With grant funding from the Chautauqua Lake and Watershed Management Alliance, the Chautauqua Watershed Conservancy encourages and enables property owners to Starve the Algae & Save the Lake Each summer, Chautauqua Lake is plagued by Harmful Algae Blooms (HABs) that interfere with our enjoyment of the lake and that can be harmful to people, pets and wildlife. These HABs are fed primarily by nitrogen and phosphorus, two chemicals commonly found in lawn fertilizers. When it rains, these chemicals are carried off of lawns and into the watershed, eventually ending up in the lake. By reducing or eliminating the use of lawn fertilizer in the Chautauqua Lake Watershed, we can reduce the occurrence of HABs and nuisance plant growth within Chautauqua Lake.
Choosing to give up lawn fertilizers to benefit the lake doesn’t mean giving up on a healthy, green lawn. By employing the right lawncare methods, property owners still can enjoy a beautiful lawn while improving the health of Chautauqua Lake and its watershed.
To Starve the Algae & Save the Lake, homeowners can:
- Set mower blades higher. The ideal height for a healthy lawn is 3 inches. Setting mower blades to this higher height allows grass to take root and grow stronger.
- Let clippings lie. Rather than bagging lawn clippings, homeowners can naturally fertilize their lawns by letting clippings lie. As the clippings decompose, they will feed your lawn naturally.
- Aerate the lawn. Aerating lawns regularly breaks up compact soil. That allows the soil to absorb water and nutrients fully for a healthier lawn. Aeration also helps lawns to better filter any nutrients or pollutants that run off of roadways, rooftops or driveways, preventing them from reaching the lake.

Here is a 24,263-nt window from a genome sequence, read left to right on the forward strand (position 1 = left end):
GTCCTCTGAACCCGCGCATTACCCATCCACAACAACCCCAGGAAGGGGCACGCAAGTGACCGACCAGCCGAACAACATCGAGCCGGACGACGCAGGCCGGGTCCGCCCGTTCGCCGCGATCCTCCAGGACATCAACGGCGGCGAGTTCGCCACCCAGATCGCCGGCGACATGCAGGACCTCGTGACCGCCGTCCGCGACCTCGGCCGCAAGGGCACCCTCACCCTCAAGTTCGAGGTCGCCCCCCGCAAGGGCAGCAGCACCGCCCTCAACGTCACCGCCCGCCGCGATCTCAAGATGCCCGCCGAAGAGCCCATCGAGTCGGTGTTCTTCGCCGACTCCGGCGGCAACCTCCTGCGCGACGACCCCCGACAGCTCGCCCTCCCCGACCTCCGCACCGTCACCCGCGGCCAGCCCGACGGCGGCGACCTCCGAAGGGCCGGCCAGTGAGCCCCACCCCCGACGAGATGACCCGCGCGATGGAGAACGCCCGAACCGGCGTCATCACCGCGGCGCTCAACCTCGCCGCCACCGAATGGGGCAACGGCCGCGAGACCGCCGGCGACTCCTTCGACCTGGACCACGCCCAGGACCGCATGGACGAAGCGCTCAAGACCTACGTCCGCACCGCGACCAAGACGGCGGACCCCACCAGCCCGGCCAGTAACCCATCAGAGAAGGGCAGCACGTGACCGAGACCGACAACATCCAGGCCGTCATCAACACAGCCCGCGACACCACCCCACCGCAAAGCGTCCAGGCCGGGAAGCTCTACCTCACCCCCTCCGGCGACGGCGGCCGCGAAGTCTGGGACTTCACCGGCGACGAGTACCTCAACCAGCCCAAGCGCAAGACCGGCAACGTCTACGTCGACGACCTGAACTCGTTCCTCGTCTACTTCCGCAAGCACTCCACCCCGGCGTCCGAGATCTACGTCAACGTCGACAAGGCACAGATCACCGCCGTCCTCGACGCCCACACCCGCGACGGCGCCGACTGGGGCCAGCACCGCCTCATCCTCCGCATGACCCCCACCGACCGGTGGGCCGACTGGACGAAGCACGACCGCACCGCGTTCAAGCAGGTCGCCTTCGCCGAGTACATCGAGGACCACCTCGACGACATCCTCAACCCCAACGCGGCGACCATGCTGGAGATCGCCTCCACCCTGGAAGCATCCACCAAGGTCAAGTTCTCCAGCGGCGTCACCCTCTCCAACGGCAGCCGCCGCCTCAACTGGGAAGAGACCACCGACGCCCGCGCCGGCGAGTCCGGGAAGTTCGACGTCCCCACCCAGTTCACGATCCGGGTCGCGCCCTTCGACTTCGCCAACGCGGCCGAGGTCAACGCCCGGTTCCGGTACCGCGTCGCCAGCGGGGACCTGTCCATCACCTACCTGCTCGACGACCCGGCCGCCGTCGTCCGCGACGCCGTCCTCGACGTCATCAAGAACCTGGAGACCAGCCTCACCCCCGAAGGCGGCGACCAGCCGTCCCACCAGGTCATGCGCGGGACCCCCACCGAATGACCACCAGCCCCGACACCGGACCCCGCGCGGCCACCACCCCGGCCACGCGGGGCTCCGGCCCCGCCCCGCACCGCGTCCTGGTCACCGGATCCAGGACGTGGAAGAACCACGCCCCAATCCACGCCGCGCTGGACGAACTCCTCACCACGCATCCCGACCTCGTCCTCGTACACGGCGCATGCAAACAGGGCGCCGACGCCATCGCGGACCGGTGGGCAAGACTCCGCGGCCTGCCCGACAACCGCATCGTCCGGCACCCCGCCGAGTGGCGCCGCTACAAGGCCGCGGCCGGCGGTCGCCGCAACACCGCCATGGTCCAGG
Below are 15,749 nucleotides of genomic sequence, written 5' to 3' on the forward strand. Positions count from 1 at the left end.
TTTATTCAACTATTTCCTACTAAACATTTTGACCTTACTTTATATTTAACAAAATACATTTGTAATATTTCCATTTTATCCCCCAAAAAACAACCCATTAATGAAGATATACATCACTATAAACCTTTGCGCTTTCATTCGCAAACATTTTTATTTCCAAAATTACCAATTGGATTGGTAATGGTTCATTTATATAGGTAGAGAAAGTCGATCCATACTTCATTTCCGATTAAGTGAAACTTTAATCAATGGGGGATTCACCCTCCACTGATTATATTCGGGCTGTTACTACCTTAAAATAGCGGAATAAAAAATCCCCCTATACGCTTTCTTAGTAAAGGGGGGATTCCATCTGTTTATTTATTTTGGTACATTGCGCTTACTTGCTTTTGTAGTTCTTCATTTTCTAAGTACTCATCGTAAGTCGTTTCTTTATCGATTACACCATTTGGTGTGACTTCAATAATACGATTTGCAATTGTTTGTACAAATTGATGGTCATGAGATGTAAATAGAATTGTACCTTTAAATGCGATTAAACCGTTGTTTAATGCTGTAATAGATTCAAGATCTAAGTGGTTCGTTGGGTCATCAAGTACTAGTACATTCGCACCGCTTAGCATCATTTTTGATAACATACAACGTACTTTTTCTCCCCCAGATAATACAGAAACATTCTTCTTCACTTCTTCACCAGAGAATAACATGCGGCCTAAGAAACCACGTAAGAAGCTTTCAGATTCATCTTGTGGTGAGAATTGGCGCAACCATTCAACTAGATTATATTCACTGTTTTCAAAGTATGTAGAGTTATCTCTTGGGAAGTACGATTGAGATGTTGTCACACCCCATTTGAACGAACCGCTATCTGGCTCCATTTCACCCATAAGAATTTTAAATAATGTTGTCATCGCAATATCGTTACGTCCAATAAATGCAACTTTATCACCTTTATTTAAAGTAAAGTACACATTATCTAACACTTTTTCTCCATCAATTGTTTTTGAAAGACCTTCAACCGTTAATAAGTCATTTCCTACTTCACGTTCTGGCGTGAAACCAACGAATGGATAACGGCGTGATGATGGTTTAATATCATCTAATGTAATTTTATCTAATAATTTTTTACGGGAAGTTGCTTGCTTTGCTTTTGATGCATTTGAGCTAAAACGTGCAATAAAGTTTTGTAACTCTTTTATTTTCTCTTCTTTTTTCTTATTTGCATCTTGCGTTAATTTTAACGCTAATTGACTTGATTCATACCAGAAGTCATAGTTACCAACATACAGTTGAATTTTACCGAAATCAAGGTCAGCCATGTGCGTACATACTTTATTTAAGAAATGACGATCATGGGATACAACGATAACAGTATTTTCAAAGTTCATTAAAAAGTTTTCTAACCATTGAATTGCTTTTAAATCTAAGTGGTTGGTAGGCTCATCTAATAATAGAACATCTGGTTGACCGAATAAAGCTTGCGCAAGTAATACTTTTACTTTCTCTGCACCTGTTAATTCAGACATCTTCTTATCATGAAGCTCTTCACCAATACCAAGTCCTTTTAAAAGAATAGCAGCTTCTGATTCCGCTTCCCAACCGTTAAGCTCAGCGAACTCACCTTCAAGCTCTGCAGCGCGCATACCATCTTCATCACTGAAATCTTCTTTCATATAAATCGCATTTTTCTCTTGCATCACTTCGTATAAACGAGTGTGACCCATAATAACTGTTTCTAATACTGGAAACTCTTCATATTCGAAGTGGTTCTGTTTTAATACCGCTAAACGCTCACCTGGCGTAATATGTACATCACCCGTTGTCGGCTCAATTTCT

- Turn leaves into mulch. Leaves can provide valuable nutrients to lawns. In the fall, homeowners can mow over leaves for an instant nutrient boost for lawns, or leaves can be raked into a pile and allowed to decompose over the winter for a spring compost that’s perfect for flower beds and gardens.
- Plant grasses that thrive in the local climate. Seeding lawns with fescue grass can save homeowners from needing fertilizers or extra care. These grasses are better suited to western New York, and they will require less frequent cutting and less fertilization to thrive.
- Plant rain gardens and shoreline buffers. Rain gardens and shoreline buffers are swales of native trees, shrubs, grasses and wildflowers that are specifically designed to intercept and slow runoff before it reaches the lake, a stream or a drain. Planting rain gardens and buffers along Chautauqua Lake shorelines and tributaries helps filter nutrient runoff to the lake.
- Replant portions of the yard with native species. Homeowners can have a positive impact on the health of the Chautauqua Watershed by naturalizing portions of their lawns. Native flowers, grasses, shrubs and trees grow deep roots that can help filter nutrients from water entering the watershed. They also benefit native wildlife and pollinators and reduce yard maintenance.
Through the Starve the Algae & Save the Lake grant, the Chautauqua Watershed Conservancy is able to offer consultations to property owners in the watershed and along the lake shoreline in improving their properties to reduce nutrient runoff to Chautauqua Lake. Visit our consultations page for more information.